Center for Arts in Medicine

Creating Healthy Communities: Arts + Public Health in America

Performing Public Health: Advisory

The following resource was created by an interdisciplinary team of artists and researchers to support artists and creative communities, ask important cultural questions, and center artists’ knowledges during the COVID-19 pandemic of 2020-21. We encourage the use of these resources as a means of bringing lessons from the pandemic into a new reality. Download key takeaways from the project authors here: Key Takeaways & Coded Conversations.

Performing Public Health (PPH) is an initiative within the UF Center for Arts in Medicine’s COVID-19 Arts Response that considers both the crucial cultural measures needed to slow the spread of COVID-19, and the various ways artists perform culture-making in response. 

How do we collectively Perform Public Health? Three overlapping teams of artists, administrators, health officials, academics, researchers and activists offer tools for safe engagement with the arts, chronicle the adaptive powers of artists, and organize resources emerging from artist communities, in an attempt to answer that question. 

The Advisory team has created a Performing Public Health Advisory Brief, which offers basic suggestions for safe practices, as well as appendices on infection control recommendations, finding reliable information and links to articles and studies  for artists and communities effected by COVID-19.

The efforts include contributions to the Arts + Public Health Response Repository, helping to chronicle the “performance” of public health through the arts during the time of the pandemic.

Within these efforts, Remote Cultures emerge in response to the lack of human contact that a pandemic imposes. In this context, Remote Cultures are the artworks, gatherings, adaptations and connections we create when health measures dictate social distance. They are how we maintain closeness, creativity, expression when the space between us is dictated by a virus or a law, or mediated by a screen or mask. Visit this page for a curated focus on the arts’ adaptive power in the context of a pandemic created by this team. 

Within public health measures, the needs of marginalized artists are not always thoroughly considered. They are uniquely precarious, made vulnerable by systemic racism, disability, poverty, compromised immune systems, age, and a number of other factors. Marginalized artists can also possess experiential expertise directly relevant to a pandemic. The Unique Precarities team curates the work of vulnerable artists and communities and places them alongside institutional research, to serve as an interdisciplinary index of creative support. Please visit this page  for resources from Uniquely Precarious artists and the systems in which they are entangled.

Performing Public Health considers the specialized concerns of artists and public gatherings at a time when gathering for in-person art experiences is constrained by the possible transmission of an infectious disease like COVID-19. Please visit the resources below for more information.

Performing Public Health 

Performing Public Health Webinar

Replay the webinar by clicking on each of these expandable options:

REPLAY | Performing Public Health: Artists and Culture Making in the time of COVID-19

Performing Public Health (PPH) is an initiative within the UF Center for Arts in Medicine’s COVID-19 Arts Response that considers both the crucial cultural measures needed to slow the spread of COVID-19 and the various ways artists perform culture-making in response.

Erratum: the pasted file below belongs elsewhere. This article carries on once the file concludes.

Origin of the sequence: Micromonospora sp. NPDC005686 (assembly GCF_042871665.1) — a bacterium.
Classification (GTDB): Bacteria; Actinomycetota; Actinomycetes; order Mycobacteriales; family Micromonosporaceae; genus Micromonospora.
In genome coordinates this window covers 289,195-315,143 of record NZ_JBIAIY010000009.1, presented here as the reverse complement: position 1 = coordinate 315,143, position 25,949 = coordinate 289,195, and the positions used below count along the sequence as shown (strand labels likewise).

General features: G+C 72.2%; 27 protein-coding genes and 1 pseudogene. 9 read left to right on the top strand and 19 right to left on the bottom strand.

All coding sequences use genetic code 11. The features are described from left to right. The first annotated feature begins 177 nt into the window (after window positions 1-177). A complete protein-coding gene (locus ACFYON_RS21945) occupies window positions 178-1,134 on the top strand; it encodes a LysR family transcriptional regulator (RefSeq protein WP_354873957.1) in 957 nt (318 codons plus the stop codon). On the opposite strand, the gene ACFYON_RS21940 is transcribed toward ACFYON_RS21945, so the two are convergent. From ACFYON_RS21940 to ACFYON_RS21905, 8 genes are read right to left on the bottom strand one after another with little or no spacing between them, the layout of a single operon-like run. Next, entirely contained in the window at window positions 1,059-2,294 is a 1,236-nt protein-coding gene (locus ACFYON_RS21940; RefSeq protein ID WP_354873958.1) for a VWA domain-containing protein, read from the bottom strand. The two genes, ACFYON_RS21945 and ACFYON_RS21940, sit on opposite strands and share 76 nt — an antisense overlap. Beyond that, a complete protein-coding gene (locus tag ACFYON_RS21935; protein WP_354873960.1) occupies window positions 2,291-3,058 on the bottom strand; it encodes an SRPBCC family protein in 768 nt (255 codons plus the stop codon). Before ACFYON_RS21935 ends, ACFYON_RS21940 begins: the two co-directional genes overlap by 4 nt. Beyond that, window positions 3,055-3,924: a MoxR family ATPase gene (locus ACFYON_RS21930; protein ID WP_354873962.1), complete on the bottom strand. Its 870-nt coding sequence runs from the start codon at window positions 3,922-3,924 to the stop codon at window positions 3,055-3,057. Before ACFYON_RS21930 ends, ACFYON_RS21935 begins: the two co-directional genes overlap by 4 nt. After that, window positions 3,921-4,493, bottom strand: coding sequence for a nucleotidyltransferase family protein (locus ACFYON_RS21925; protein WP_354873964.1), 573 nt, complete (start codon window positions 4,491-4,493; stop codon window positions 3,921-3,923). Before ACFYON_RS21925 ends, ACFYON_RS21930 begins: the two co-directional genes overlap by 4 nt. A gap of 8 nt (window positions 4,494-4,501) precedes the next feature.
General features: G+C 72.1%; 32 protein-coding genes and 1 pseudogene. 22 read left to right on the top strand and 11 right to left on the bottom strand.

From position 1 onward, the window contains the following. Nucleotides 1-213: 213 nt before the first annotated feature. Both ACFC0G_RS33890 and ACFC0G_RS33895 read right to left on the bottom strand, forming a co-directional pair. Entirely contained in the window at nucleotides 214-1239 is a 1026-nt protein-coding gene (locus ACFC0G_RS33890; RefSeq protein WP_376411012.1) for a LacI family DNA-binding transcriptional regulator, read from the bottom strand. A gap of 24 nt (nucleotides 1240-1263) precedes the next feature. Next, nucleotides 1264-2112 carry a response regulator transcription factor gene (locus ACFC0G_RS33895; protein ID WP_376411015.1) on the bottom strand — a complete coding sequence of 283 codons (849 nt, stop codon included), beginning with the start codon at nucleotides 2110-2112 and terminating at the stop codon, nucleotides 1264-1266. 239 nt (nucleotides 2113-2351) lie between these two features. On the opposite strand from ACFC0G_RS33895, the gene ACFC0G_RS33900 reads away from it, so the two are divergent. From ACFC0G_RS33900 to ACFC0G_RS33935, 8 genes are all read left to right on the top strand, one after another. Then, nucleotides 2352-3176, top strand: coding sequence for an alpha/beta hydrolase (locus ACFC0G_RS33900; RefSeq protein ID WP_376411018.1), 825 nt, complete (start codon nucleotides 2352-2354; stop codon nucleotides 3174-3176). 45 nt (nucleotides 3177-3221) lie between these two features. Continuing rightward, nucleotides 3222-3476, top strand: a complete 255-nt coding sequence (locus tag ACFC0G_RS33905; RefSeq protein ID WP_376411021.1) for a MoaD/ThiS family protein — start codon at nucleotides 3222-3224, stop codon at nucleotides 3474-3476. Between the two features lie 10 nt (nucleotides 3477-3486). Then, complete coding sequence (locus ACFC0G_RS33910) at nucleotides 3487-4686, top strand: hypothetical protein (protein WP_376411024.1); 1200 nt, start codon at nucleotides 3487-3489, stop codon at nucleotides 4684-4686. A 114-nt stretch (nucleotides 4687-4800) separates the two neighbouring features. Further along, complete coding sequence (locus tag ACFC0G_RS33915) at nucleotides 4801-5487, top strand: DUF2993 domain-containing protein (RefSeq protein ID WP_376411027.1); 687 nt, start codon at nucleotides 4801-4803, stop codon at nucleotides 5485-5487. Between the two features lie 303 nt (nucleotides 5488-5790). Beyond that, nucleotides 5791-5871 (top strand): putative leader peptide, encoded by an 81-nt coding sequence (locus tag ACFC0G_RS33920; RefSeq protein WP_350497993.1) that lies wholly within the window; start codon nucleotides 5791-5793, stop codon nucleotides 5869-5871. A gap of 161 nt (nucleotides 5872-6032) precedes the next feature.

In this webinar you will learn about:
1. The development of the Performing Public Health Advisory
2. Efforts to center marginalized artists and communities with the Unique Precarities project
3. Current initiatives to track adaptations in the arts within Remote Cultures

Credit for Graphics: Edith Williams for the PPH graphics, The artwork on display behind Meghan Moe Beitiks in Zoom is Strata (2014) by Charlie Ensz, The artwork on display behind Kaitlyn Wittig Mengüç in Zoom is a framed Geologic Map of Mount Mazama and Crater Lake, Oregon. By Charles R. Bacon, Scientific Investigations Map 2832. U.S. Department of the Interior. U.S. Geological Survey

This project was created by the following humans: 

  • Meghan Moe Beitiks, Artist, University of Florida 
  • Aaron Colverson, University of Florida
  • Chloe Dean, University of Florida
  • maxpú hiⁿga miⁿga (charlee huffman), MFA, M.Div. (Kansa/Potawatomi)
  • Srinjoyi Lahiri, Young Artivist Alliance
  • Keely Mason, University of Florida 
  • Edith Moore Hubert, Musician, Educator, Arts in Health Practitioner
  • Virginia Pesata, University  of Florida
  • Katrina Pineda, California Representative of the Arts Health Early Career Research Network
  • Natalie Rella, University of Florida
  • Jill Sonke, University of Florida 
  • Marina Tsaplina, Transdisciplinary Artist, Health Humanities Scholar, Disability Advocate
  • Edith Williams, Graphic Designer
  • Kaitlyn Wittig Menguc, Artist & Arts Consultant

We’re also very grateful to our colleagues working in the arts, social work and activism, Arts + Health and Art Place America for their input on the development of this project.  

Project Credits and Citations:

  • Pesata, V., Moore Hubert, E., Wittig Menguc, K., Beitiks, MM.  (2020). Performing Public Health: Advisory. Retrieved from (insert URL). 
  • Colverson, A., Pineda, K. Lahiri, S. (2020).  Performing Public Health: Remote Cultures. Retrieved from (insert URL). 
  • Tsaplina, M., Beitiks, MM., Huffman, C. (2020). Performing Public Health: Unique Precarities. Retrieved from (insert URL).

Connect with the Center for Arts in Medicine

Keep up with the latest news about faculty, alumni, friends and current students.